A few weeks ago I put up a post that summarized some results from playing around with a simple depletion model for oil production from a shale formation. I'm not the only one who plays with toys like that, of course. On January 10th of this year, the North Dakota Department of Mineral Resources made a presentation to the North Dakota House Appropriations Committee (PDF). I used to work for the Colorado state legislature's Joint Budget Committee -- trust me when I say that the department did their best to give the Appropriations Committee an accurate picture of how things were most likely to unfold in the Bakken Shale oil play in western North Dakota in the near future. Legislators, particularly those that decide on executive-branch spending levels, dislike getting bad information and seem to remember forever that you once gave them bad information.
Here's the slide that summarizes the expected outcome, used in the sense of what is most likely to occur. Once drilling was ramped up to its full level, the shape of the curve is a close match to those generated by my toy model. This isn't surprising; there seems to be good agreement among geologists about how fractured shale wells behave. Production peaks at 850,000 barrels per day in about 2015, then begins a steady decline. This behavior reflects an assumption (which appears on the slide preceding the one shown) of a constant 2,000 new wells per year. Other scenarios in the presentation vary the number of new wells per year, with optimistic forecasts having more and pessimistic ones less. All of them have an important characteristic in common: the peak of North Dakota production happens sometime in the next several years.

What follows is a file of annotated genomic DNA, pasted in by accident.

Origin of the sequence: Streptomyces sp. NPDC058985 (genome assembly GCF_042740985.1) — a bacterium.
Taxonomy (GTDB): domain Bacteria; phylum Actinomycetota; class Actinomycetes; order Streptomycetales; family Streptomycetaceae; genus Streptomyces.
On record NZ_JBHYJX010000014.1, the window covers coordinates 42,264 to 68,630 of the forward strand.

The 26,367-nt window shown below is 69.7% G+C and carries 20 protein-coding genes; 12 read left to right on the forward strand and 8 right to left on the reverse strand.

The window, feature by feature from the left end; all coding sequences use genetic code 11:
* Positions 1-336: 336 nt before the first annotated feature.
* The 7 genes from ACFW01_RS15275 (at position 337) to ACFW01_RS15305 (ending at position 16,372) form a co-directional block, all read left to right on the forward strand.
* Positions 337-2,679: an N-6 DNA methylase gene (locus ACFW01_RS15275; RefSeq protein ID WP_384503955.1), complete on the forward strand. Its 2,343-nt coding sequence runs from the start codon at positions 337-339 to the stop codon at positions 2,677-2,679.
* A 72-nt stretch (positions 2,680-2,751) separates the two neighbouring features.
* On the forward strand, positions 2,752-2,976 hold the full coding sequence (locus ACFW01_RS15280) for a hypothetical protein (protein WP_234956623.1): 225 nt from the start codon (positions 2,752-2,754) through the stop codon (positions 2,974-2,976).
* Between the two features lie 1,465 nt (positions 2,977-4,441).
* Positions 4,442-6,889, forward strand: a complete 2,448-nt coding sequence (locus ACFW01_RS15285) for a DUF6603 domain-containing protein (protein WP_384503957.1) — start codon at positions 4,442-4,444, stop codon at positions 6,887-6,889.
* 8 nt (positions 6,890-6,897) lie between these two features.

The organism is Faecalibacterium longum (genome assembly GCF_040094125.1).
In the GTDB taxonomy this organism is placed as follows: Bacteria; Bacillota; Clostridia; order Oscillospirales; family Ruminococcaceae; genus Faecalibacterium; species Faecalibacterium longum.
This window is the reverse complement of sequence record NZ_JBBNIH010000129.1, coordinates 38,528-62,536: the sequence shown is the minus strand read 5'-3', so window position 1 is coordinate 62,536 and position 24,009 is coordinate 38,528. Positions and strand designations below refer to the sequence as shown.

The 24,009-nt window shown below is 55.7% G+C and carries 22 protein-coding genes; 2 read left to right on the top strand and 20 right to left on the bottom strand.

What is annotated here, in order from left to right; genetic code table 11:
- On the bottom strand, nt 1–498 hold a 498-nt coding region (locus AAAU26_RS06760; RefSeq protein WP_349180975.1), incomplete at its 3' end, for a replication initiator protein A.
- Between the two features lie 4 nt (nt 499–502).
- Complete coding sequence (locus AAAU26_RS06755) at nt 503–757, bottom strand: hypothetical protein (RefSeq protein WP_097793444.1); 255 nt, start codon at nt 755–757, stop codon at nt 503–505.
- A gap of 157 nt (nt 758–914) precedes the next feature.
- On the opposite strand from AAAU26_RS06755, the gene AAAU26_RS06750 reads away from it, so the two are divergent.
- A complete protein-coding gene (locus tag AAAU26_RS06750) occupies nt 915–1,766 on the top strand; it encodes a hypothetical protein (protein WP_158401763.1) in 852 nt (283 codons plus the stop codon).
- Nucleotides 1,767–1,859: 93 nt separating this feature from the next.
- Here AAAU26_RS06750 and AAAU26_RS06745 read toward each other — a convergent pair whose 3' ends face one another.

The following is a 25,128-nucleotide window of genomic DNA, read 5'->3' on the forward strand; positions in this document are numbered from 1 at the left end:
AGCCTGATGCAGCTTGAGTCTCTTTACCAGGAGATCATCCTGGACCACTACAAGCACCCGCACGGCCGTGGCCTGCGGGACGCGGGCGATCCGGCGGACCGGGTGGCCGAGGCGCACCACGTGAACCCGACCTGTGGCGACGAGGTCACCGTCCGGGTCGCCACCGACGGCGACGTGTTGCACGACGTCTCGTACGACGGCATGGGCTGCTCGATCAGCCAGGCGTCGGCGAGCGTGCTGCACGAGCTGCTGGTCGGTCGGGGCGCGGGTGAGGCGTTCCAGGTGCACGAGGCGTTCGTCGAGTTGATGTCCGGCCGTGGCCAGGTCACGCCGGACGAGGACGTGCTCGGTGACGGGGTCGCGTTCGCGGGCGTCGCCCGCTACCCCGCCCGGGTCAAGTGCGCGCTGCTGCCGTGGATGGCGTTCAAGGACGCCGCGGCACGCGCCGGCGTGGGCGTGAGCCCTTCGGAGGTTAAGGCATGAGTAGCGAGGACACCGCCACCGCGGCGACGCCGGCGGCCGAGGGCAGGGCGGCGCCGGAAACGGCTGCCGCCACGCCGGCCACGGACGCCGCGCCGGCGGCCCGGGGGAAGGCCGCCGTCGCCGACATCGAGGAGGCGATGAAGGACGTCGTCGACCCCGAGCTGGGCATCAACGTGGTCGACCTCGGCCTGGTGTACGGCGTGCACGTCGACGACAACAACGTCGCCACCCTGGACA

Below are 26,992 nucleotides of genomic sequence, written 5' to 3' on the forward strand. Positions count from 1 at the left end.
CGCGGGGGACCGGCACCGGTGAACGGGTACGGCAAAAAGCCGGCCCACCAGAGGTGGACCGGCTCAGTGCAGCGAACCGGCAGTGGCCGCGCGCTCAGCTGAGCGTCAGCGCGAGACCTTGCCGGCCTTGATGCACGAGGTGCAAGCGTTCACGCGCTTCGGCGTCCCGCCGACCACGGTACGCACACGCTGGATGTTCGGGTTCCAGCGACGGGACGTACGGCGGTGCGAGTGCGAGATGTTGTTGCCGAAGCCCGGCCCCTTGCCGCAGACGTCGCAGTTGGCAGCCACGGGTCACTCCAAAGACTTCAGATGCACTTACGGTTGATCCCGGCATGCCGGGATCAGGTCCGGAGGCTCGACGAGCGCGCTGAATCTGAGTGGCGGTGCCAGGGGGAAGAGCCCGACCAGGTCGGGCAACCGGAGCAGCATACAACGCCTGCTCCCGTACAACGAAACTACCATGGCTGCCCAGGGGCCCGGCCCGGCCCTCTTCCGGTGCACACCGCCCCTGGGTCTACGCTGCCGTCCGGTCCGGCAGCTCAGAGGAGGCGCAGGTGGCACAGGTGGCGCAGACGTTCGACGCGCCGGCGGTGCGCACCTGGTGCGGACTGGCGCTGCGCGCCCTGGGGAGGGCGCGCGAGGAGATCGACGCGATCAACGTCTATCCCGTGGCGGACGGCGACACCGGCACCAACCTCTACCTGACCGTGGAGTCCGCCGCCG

More interesting is the effect that is left out in this chart. Down at the bottom there's a statement that 40,000 more (than exist today) wells are possible in the "thermal mature area." Thermally mature is jargon that means "there's oil there." At 2,000 wells per year, though, it only takes 20 years to drill 40,000 more wells. That chore will be done by 2033 or so. What's missing in this chart, that extends all the way to 2055, is any change in production when the drilling stops. My toy depletion model, and assorted professional ones, show what happens when there are no more reasonable places to drill: exponential decline in production. I can understand why the department chose not to include that in their model. It's a scary looking collapse. The Committee isn't going to make decisions about today's funding based on what's going to happen in 20-30 years. Sometimes politicians engage in a "kill the messenger" response to bad news. Still, it would have been nice to include, so the politicians understand that the end to this particular party happens within many of their lifetimes.